The unceasing storms of negativity in the world can easily elicit negative reactions to go with them.
Yet life’s unfolding learning shows me that dwelling on imperfections, or berating myself or others for them, only increases the number of them that I perceive (and the misery I can consequently feel). It also saps — even squanders — the three precious resources over which I have choice: time, energy, and attention. It can lead me to “spending” these on what is counterproductive, even destructive, when divine grace is always inviting me toward the building of the good, instead.
I can blindly imitate my past experience, including the kind of thinking that was born in earlier, fearful experiences that have led to attitudes, behaviors, assumptions, and beliefs that have no basis in current reality.
Or, I can recognize in my encounter with imperfection an invitation to accept that there is much I don’t know, or can’t change, especially about others. But I can always discover the limitless possibilities of love, of being open to the new possibilities in a situation or a moment.
Might such willingness to meet the present, rather than automatically imitate or recreate the past, be what it most truly means to “occupy” my self?
The two service questions are conceived as a mechanism to help me focus on and clarify for myself the reality in the decisions with which I am faced each day.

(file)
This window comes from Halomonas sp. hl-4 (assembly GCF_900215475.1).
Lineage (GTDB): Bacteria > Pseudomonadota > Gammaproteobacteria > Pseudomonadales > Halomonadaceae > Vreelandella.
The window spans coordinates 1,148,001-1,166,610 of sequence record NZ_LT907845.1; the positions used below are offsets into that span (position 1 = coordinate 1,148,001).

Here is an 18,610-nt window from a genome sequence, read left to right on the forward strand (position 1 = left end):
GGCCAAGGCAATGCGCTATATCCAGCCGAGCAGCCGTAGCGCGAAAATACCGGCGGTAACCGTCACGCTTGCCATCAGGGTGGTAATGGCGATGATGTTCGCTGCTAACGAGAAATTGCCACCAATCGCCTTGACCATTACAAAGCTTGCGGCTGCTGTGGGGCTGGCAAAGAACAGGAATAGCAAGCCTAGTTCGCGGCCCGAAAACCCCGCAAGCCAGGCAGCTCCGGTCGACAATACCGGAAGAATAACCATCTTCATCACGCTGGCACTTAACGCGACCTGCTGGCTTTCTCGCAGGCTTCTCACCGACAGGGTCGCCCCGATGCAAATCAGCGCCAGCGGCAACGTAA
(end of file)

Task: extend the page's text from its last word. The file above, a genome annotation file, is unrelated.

Those junctures of possibility arrive moment by moment, and the goal of this pair of questions is to help me meet each one consciously as a servant of God:
~ At this moment in time, what is the act of service I am capable of giving that the other person is capable of receiving?
~ At this moment in time, what is the act of service I am capable of receiving that the other person is capable of giving?
Every human interaction is either an act of giving or an act of receiving. By asking questions that encompass both giving and receiving, my sensitivity to and awareness of my own needs and those of others is increased daily. Both questions are equally important because giving depends on someone willing and capable of receiving, and receiving depends on someone willing and capable of giving.
Also available in print version from the publisher at: http://grbooks.com/george-ronald-publisher-books/spirituality/with-thine-own-eyes-1380638499